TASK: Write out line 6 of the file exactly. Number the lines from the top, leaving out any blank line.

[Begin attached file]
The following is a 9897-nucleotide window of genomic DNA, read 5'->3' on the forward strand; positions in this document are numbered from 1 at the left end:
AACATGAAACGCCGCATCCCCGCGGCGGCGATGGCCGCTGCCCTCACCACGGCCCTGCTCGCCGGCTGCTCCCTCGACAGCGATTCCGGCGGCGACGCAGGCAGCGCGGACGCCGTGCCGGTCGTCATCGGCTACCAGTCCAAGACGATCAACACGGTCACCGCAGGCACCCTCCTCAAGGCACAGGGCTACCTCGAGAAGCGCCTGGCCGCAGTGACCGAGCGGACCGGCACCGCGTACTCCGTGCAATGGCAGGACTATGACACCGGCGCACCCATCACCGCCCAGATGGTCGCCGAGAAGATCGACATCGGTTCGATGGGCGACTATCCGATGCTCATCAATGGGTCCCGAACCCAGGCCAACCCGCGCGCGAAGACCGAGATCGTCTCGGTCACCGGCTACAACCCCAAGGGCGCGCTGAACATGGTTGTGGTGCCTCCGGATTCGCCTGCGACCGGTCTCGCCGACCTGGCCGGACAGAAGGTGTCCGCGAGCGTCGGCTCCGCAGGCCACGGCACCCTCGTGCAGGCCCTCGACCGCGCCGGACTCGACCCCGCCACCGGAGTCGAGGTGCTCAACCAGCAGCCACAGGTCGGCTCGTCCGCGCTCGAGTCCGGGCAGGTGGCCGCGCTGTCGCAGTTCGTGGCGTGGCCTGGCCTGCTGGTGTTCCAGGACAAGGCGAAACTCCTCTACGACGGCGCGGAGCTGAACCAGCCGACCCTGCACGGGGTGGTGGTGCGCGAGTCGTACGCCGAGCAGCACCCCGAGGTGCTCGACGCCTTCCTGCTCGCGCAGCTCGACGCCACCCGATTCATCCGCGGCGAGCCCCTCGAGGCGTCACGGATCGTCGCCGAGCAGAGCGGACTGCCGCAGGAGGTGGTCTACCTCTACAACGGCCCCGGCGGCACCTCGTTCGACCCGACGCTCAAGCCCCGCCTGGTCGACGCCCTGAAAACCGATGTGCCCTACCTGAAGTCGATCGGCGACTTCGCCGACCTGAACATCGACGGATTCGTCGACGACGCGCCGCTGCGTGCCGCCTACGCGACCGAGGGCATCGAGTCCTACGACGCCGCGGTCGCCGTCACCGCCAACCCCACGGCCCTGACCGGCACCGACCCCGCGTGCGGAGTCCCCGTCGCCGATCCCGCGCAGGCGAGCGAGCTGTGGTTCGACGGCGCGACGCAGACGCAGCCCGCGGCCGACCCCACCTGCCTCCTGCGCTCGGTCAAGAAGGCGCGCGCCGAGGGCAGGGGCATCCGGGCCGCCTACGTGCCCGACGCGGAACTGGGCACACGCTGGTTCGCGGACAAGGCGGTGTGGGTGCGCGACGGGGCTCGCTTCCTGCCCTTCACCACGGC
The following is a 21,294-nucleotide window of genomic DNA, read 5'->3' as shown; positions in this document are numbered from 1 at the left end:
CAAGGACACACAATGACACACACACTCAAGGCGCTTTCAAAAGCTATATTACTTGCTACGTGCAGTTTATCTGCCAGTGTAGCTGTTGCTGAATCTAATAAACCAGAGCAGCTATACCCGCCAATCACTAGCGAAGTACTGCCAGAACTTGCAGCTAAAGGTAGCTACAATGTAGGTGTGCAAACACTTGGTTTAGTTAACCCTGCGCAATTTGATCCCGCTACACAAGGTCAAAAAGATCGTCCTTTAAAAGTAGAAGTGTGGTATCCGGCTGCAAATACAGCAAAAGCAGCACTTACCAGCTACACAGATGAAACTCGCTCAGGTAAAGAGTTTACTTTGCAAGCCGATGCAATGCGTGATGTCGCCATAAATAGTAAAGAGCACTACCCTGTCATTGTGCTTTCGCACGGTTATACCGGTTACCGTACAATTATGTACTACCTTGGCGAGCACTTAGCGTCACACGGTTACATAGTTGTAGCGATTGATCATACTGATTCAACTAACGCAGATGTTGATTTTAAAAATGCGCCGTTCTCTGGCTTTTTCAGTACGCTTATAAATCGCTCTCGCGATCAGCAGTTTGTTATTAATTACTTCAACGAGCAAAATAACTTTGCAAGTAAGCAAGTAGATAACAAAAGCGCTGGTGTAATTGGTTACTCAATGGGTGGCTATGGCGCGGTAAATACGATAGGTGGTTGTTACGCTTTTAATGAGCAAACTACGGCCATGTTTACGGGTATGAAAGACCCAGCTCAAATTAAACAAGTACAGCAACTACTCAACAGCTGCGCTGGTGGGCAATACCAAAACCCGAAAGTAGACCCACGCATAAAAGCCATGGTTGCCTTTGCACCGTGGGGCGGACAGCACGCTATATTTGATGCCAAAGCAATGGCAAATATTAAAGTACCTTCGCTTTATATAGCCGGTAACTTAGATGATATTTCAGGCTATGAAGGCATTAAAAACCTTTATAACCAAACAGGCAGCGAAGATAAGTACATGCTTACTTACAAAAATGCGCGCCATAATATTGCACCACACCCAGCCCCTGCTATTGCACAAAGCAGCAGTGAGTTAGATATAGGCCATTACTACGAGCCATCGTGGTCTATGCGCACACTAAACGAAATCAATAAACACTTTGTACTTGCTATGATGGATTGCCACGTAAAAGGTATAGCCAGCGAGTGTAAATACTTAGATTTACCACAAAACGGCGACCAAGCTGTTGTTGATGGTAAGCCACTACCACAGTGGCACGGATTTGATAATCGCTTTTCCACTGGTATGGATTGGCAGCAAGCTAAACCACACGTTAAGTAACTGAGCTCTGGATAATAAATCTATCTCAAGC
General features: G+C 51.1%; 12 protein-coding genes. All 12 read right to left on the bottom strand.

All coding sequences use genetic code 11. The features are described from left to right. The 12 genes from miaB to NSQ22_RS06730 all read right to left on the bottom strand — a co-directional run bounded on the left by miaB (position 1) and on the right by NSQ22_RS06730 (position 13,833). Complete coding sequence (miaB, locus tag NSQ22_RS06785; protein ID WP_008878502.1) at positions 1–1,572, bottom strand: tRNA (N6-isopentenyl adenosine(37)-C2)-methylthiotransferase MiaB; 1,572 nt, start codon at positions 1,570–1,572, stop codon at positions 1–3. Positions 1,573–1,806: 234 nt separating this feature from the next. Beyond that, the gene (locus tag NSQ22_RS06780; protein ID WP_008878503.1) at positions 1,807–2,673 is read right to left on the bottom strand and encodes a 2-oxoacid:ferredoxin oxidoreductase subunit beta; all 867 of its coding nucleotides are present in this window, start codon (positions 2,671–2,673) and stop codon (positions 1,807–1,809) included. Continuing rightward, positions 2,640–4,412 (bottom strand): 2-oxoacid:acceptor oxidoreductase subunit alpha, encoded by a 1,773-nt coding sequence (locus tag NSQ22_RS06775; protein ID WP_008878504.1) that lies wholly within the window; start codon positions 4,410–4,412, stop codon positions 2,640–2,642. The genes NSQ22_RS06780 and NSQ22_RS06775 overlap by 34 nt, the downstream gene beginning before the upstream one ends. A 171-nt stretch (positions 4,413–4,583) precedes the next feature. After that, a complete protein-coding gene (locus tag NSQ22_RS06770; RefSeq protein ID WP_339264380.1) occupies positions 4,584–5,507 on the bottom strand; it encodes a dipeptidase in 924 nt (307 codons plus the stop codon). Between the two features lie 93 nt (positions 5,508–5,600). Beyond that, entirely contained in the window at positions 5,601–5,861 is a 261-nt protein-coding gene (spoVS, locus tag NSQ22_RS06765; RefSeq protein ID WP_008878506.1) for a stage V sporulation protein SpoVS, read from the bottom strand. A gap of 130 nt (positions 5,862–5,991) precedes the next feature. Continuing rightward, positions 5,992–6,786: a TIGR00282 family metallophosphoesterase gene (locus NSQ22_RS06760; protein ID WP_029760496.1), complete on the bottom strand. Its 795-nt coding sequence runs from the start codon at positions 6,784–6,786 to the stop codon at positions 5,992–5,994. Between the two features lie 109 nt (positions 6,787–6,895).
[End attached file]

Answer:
All coding sequences use genetic code 11. The features are described from left to right. The 12 genes from miaB to NSQ22_RS06730 all read right to left on the bottom strand — a co-directional run bounded on the left by miaB (position 1) and on the right by NSQ22_RS06730 (position 13,833). Complete coding sequence (miaB, locus tag NSQ22_RS06785; protein ID WP_008878502.1) at positions 1–1,572, bottom strand: tRNA (N6-isopentenyl adenosine(37)-C2)-methylthiotransferase MiaB; 1,572 nt, start codon at positions 1,570–1,572, stop codon at positions 1–3. Positions 1,573–1,806: 234 nt separating this feature from the next. Beyond that, the gene (locus tag NSQ22_RS06780; protein ID WP_008878503.1) at positions 1,807–2,673 is read right to left on the bottom strand and encodes a 2-oxoacid:ferredoxin oxidoreductase subunit beta; all 867 of its coding nucleotides are present in this window, start codon (positions 2,671–2,673) and stop codon (positions 1,807–1,809) included. Continuing rightward, positions 2,640–4,412 (bottom strand): 2-oxoacid:acceptor oxidoreductase subunit alpha, encoded by a 1,773-nt coding sequence (locus tag NSQ22_RS06775; protein ID WP_008878504.1) that lies wholly within the window; start codon positions 4,410–4,412, stop codon positions 2,640–2,642. The genes NSQ22_RS06780 and NSQ22_RS06775 overlap by 34 nt, the downstream gene beginning before the upstream one ends. A 171-nt stretch (positions 4,413–4,583) precedes the next feature. After that, a complete protein-coding gene (locus tag NSQ22_RS06770; RefSeq protein ID WP_339264380.1) occupies positions 4,584–5,507 on the bottom strand; it encodes a dipeptidase in 924 nt (307 codons plus the stop codon). Between the two features lie 93 nt (positions 5,508–5,600). Beyond that, entirely contained in the window at positions 5,601–5,861 is a 261-nt protein-coding gene (spoVS, locus tag NSQ22_RS06765; RefSeq protein ID WP_008878506.1) for a stage V sporulation protein SpoVS, read from the bottom strand. A gap of 130 nt (positions 5,862–5,991) precedes the next feature. Continuing rightward, positions 5,992–6,786: a TIGR00282 family metallophosphoesterase gene (locus NSQ22_RS06760; protein ID WP_029760496.1), complete on the bottom strand. Its 795-nt coding sequence runs from the start codon at positions 6,784–6,786 to the stop codon at positions 5,992–5,994. Between the two features lie 109 nt (positions 6,787–6,895).